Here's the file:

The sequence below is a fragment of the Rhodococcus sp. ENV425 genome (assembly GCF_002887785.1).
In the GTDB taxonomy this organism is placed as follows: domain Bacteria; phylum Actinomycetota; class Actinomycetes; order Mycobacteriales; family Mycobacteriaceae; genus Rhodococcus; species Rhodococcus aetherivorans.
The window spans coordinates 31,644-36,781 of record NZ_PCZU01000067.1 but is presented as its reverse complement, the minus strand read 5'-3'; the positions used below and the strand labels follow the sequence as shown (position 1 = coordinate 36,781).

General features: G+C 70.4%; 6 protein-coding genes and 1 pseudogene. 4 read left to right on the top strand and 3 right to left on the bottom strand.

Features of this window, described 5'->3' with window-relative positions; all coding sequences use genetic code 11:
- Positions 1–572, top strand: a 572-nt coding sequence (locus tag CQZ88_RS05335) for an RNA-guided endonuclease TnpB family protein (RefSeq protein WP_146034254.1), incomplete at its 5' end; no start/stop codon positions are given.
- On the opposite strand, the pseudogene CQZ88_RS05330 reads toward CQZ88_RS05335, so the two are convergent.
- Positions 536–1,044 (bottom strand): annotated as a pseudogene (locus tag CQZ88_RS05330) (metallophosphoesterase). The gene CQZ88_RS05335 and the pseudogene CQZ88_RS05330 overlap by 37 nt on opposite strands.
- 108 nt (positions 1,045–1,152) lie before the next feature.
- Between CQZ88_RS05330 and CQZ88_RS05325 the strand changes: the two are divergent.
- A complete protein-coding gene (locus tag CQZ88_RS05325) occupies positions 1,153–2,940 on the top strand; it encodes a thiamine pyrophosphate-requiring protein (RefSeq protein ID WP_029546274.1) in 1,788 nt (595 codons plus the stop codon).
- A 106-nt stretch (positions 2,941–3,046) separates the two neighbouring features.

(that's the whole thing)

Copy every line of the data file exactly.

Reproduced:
The sequence below is a fragment of the Rhodococcus sp. ENV425 genome (assembly GCF_002887785.1).
In the GTDB taxonomy this organism is placed as follows: domain Bacteria; phylum Actinomycetota; class Actinomycetes; order Mycobacteriales; family Mycobacteriaceae; genus Rhodococcus; species Rhodococcus aetherivorans.
The window spans coordinates 31,644-36,781 of record NZ_PCZU01000067.1 but is presented as its reverse complement, the minus strand read 5'-3'; the positions used below and the strand labels follow the sequence as shown (position 1 = coordinate 36,781).

General features: G+C 70.4%; 6 protein-coding genes and 1 pseudogene. 4 read left to right on the top strand and 3 right to left on the bottom strand.

Features of this window, described 5'->3' with window-relative positions; all coding sequences use genetic code 11:
- Positions 1–572, top strand: a 572-nt coding sequence (locus tag CQZ88_RS05335) for an RNA-guided endonuclease TnpB family protein (RefSeq protein WP_146034254.1), incomplete at its 5' end; no start/stop codon positions are given.
- On the opposite strand, the pseudogene CQZ88_RS05330 reads toward CQZ88_RS05335, so the two are convergent.
- Positions 536–1,044 (bottom strand): annotated as a pseudogene (locus tag CQZ88_RS05330) (metallophosphoesterase). The gene CQZ88_RS05335 and the pseudogene CQZ88_RS05330 overlap by 37 nt on opposite strands.
- 108 nt (positions 1,045–1,152) lie before the next feature.
- Between CQZ88_RS05330 and CQZ88_RS05325 the strand changes: the two are divergent.
- A complete protein-coding gene (locus tag CQZ88_RS05325) occupies positions 1,153–2,940 on the top strand; it encodes a thiamine pyrophosphate-requiring protein (RefSeq protein ID WP_029546274.1) in 1,788 nt (595 codons plus the stop codon).
- A 106-nt stretch (positions 2,941–3,046) separates the two neighbouring features.